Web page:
Never forget social media — this platform is a pool of target audience information that can help you create relevant and engaging content. Look at Facebook and Twitter to find out which posts/Tweets get likes and which don’t — this also lets you know what content might work in your campaign. Also, don’t forget to make the most your email list. Fire off a survey to these contacts for a better understanding of who they are.
As soon as you complete your target audience research, it’s time to think about how you’re going to convey your marketing message — and what that is. What do you want people to think about after you’ve launched your campaign? Or, what do you want people to associate with your charity and what it does? This differs from your campaign goal, as it’s more to do with: the issue you want to solve, the answer that you propose and the action the audience can take.
Your message must be unique to your charity — what does it do and who has it helped? Knowing and hightailing these points gives your campaign personality and something for an audience to ‘latch onto’. For example; US organisation, charity: water, dedicates a section of its website to real-life stories of people the charity has helped, and is renowned for its vivid images and poignant videos.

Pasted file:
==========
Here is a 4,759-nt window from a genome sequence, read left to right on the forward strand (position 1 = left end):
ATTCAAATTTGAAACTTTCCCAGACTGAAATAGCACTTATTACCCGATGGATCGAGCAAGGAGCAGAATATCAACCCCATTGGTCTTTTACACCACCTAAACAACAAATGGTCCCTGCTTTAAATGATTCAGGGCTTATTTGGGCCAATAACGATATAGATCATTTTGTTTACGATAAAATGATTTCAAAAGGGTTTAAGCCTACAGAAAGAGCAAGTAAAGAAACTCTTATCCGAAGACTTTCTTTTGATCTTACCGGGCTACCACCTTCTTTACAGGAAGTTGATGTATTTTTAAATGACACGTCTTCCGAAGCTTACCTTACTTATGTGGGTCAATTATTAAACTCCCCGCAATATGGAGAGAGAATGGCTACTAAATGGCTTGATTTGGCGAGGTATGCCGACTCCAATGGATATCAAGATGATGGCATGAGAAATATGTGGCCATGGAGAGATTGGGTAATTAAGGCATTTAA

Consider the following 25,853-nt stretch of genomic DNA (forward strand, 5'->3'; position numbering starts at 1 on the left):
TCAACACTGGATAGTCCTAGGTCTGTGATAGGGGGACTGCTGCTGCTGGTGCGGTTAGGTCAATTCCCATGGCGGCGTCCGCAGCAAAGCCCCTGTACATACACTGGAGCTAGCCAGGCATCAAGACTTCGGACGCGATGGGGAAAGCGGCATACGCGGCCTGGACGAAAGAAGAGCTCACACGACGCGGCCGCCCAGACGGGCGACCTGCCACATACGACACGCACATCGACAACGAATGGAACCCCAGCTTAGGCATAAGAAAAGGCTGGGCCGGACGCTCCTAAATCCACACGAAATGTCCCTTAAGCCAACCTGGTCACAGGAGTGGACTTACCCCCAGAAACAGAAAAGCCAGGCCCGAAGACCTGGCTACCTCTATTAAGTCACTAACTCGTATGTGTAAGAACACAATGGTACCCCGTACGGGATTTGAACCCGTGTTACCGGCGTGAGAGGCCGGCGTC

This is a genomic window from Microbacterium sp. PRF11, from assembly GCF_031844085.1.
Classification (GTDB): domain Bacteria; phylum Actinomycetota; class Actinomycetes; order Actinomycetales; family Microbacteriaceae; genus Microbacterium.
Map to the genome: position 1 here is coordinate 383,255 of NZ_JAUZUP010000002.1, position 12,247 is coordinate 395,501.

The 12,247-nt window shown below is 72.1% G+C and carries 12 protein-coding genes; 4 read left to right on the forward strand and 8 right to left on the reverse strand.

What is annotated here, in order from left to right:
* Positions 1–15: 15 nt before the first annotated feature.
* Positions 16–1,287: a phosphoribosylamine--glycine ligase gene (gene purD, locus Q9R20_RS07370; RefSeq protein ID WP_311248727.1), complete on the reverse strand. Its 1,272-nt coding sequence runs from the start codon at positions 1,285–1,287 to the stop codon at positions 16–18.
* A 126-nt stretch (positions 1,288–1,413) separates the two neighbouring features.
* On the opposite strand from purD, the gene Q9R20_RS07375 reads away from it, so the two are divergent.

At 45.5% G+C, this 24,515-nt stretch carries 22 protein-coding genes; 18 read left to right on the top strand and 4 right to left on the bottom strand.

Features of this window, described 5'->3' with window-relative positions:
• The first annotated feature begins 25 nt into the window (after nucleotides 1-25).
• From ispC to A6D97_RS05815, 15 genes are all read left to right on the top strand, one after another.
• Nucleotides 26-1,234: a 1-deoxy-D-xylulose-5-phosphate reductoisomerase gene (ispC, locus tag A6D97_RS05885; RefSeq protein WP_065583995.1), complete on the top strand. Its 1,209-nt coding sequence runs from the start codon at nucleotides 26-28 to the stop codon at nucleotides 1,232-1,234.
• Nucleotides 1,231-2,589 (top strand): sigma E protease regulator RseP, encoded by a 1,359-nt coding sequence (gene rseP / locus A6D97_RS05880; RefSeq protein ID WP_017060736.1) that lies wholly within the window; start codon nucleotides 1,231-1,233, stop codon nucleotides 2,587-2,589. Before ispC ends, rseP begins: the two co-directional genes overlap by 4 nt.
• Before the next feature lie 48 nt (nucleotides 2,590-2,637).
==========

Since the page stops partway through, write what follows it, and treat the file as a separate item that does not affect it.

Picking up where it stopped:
As this is a digital campaign, your first port of call should be utilising social media to share photos and comments. If you also invest in booklet printing, you can get these to people offline, too. Record interviews, upload pictures, create memes, and even do a ‘day-in-the-life-of’ detailing a colleague or recent beneficiary of your charity and upload this to YouTube. After all, showing people what your charity can do is far more effective than just telling them.
Spreading the word
Again, social media is ideal for quickly getting a campaign message to a lot of people — but other free digital platforms are handy, too. Use Twitter, Facebook and Instagram to boost your campaign and encourage people to share your posts, videos, photos and Tweets.
Looking at past examples, it’s clear that social media is well suited to boosting a charity’s campaign. In 2014, the Soldiers’, Sailors’ and Airmen’s Families Association (SSAFA) launched a video marketing campaign to raise awareness and hallmark the 100th anniversary of the First World War. Despite only running for two weeks, the campaign was covered hundreds of times in the media and achieved more than 14,000 social media shares.